Rapunzel, of all things! Susie had been delighted by the opportunity to design romantic costumes for a fairy tale, but Nick had nearly torn his hair out over the script. He had persevered, mainly because his generous backer had made a large deposit to the theater's bank account and–except in the area of the principal players–was placidly uncritical and did not interfere.
And so, the Pinewood Community Theater was due to stage a production of Rapunzel in less than a month.
Provided, of course, that a prince could be found.
Nick hardly shared his backer's sublime belief in the intervention of providence to supply them with a suitable prince, but he was somehow unsurprised the following morning to look up from his desk at the sound of a knock–and behold Rapunzel's prince.
"Yes?" Nick rose to his feet. "What can I do for you?"
"One of the workmen said to see you. Have you completed auditions for your play? I saw the notice out front."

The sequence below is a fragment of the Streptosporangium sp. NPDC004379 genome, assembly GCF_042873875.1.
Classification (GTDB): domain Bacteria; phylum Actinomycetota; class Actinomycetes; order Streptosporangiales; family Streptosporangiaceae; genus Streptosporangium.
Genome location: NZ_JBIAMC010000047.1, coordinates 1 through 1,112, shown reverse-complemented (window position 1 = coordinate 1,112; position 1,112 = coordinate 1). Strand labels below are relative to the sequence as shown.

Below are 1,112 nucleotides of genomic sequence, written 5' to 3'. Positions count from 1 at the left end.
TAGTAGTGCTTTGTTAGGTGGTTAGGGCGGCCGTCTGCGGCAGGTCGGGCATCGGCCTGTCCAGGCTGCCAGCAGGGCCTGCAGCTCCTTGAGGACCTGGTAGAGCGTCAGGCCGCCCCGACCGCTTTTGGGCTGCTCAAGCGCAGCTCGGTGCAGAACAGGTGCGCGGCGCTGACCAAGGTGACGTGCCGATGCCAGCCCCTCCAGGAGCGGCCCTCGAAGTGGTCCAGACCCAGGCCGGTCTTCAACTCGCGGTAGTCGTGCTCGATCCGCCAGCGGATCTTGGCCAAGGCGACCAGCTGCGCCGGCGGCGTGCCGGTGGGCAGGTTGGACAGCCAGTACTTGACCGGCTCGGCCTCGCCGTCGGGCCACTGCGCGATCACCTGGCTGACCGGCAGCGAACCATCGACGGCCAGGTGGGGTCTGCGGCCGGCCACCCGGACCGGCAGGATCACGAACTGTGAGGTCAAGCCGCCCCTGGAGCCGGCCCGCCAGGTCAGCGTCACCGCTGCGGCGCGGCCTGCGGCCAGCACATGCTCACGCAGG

Nick hoped that Fortune wasn't the type to say I told you so. "We have one part left," he admitted. "The prince." Nick half-expected this big, powerful-looking man to turn and leave, for he didn't seem the type to contemplate with anything but a sneer the idea of playing the role of a prince in a fairy tale.
"May I read for it?"
Nick decided that he was getting old; his intuition wasn't what it used to be. "Certainly," he murmured. And, again, he was unsurprised when Cyrus Fortune beamed happily upon seeing the dark prince.
"Now then," Fortune said softly, nodding. "Now then, we'll see."
Nick didn't have the nerve to ask what they would see.
On Monday evening, Lara sat on one side of the stage, not quite in the wings. She had meant to study the script, which she hadn't yet read since Nick had just handed her a complete copy, but found her fascinated attention on the stage crew milling about. What they were doing–hammering, bellowing at one another, carrying bits and pieces of lumber here and there–looked like total chaos, but she assumed there was a logical pattern to the activities. She reminded herself that there were at least three very different sets to be constructed, and wondered how on earth they could be built in the time available.